I love Mr B. I’m sorry if that’s a bad thing to say. But he seems like a really good dad and husband. How long have you been married and what is your origin story? Also why is he called Mr B?

Don’t feel bad. I love Mr B too. He IS a great dad and a great husband. We met as teenagers and moved in together at 18 and got married a long while after that and in November we will be married five years. Our origin story is basically that I saw him on the bus and was like OMG THAT BEEFCAKE GARDENER IS HOT. He was known as the Hot Hataitai Gardener and I was all like “I’m going to hit that”. And I went to the Realm Bar which was our local and a place of romance and I did. And the rest is history. We have been bogans in love ever since. He is called Mr B because I used to be Mrs B. But now I’m just Emily.

What three words would you use to describe yourself?

This is a hard one. Is it OK to say – Activist, Mother, Writer? I feel like those are three things I really identify as being. Like if someone said – what are you? I would probably say those things. Activism has always been a part of my life, and so has writing. And I have always wanted to be a mother, and when I became one I really enjoyed having that label. Which seems like a weird thing to say but being a mother profoundly changed me. I had been all “I’ll be a parent but I’ll just be me but with a baby” and that really didn’t happen for me. I became a mother in big bright flashing lights and it felt very comfortable. Which in turn made me question a lot of assumptions and feelings I’d had about the word mother and the “role” of mother and what it all means.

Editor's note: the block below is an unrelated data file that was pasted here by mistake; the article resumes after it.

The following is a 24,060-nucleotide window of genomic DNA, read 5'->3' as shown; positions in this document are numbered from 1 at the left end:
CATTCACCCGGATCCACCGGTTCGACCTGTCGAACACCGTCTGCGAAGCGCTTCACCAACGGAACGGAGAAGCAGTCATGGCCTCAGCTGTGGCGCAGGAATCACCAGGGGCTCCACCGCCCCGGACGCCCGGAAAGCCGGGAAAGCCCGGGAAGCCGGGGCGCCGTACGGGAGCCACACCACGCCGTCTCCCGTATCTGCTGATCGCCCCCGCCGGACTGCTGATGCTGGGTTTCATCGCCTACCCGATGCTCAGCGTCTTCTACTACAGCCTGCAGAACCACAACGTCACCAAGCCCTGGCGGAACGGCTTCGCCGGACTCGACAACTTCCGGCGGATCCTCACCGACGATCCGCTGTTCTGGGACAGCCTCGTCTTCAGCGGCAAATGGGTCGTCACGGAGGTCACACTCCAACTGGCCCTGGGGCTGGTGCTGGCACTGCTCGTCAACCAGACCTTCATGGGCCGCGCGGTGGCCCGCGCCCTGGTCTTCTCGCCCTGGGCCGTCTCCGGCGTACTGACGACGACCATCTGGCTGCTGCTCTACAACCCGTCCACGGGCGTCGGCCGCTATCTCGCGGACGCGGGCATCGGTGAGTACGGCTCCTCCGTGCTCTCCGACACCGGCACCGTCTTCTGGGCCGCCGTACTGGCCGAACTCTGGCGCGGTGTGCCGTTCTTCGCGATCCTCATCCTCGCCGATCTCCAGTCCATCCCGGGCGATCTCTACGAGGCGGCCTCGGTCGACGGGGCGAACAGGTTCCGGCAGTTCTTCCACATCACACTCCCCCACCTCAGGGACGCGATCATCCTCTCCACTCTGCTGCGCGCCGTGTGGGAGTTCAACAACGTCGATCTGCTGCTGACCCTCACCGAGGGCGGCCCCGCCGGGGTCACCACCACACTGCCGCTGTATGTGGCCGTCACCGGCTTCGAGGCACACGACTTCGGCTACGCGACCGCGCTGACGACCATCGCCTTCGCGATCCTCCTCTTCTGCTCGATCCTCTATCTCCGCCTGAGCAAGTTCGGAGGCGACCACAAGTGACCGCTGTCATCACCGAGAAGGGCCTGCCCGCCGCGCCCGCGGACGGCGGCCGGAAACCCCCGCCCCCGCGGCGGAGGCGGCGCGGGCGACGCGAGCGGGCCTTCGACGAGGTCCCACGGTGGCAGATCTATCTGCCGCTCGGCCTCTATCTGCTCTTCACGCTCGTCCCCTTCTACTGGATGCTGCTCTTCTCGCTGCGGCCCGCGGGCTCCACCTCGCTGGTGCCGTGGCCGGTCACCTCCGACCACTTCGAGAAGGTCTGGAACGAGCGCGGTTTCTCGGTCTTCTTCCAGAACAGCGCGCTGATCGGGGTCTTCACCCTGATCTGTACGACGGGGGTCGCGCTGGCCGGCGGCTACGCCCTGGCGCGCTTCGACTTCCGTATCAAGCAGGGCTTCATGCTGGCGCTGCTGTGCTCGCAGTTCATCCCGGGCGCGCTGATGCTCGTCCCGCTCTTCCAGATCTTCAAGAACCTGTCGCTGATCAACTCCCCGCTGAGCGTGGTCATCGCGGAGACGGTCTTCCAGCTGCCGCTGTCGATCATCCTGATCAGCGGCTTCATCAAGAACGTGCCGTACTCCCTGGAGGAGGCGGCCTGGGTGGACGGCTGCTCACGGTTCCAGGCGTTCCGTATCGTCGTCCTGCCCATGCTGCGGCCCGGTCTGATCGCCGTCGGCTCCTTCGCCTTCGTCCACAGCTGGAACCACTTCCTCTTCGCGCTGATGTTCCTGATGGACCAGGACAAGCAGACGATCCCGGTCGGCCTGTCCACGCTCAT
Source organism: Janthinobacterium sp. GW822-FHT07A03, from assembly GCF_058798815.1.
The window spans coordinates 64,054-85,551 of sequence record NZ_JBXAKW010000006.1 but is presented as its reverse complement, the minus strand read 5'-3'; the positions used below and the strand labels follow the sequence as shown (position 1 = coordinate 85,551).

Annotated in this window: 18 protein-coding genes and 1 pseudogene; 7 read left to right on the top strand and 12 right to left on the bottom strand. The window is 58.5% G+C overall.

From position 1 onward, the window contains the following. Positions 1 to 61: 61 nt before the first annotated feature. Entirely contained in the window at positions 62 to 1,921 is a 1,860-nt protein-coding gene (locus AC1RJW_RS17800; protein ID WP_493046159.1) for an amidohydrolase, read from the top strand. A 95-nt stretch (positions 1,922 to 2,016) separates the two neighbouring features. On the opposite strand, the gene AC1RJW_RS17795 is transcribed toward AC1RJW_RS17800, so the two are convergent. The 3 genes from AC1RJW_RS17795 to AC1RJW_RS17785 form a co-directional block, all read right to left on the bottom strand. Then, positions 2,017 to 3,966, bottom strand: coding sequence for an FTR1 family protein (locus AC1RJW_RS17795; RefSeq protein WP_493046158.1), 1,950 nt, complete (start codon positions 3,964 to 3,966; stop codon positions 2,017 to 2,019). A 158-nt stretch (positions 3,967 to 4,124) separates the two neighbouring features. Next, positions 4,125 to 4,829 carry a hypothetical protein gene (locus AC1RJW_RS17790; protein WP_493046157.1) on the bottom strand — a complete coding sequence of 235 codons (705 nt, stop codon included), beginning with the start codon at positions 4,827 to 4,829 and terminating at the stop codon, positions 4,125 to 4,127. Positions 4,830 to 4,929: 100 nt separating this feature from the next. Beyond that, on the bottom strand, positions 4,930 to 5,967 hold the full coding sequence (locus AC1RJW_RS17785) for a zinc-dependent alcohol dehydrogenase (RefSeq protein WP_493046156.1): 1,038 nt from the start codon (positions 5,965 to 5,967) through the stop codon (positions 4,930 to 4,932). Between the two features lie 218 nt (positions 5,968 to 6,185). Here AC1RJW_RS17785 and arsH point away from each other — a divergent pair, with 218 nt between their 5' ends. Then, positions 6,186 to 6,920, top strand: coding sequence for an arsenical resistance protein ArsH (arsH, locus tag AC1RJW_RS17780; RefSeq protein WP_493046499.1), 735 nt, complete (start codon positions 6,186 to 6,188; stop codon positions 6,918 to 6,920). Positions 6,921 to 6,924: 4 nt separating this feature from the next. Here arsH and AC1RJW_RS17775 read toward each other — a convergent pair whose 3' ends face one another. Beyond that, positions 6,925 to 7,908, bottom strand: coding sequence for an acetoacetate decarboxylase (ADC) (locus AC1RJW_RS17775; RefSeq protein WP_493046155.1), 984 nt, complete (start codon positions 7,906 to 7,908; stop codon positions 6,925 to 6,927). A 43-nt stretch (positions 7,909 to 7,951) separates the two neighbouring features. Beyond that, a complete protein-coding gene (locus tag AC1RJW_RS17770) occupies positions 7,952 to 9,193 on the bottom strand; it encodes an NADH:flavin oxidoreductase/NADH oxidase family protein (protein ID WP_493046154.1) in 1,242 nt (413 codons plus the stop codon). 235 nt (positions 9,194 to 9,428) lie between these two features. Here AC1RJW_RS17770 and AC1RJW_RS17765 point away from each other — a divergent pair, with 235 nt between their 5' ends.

I am a writer too. How did you get NZ Herald and Women’s Weekly and other places to publish your work? And what tips do you have for me in getting paid work?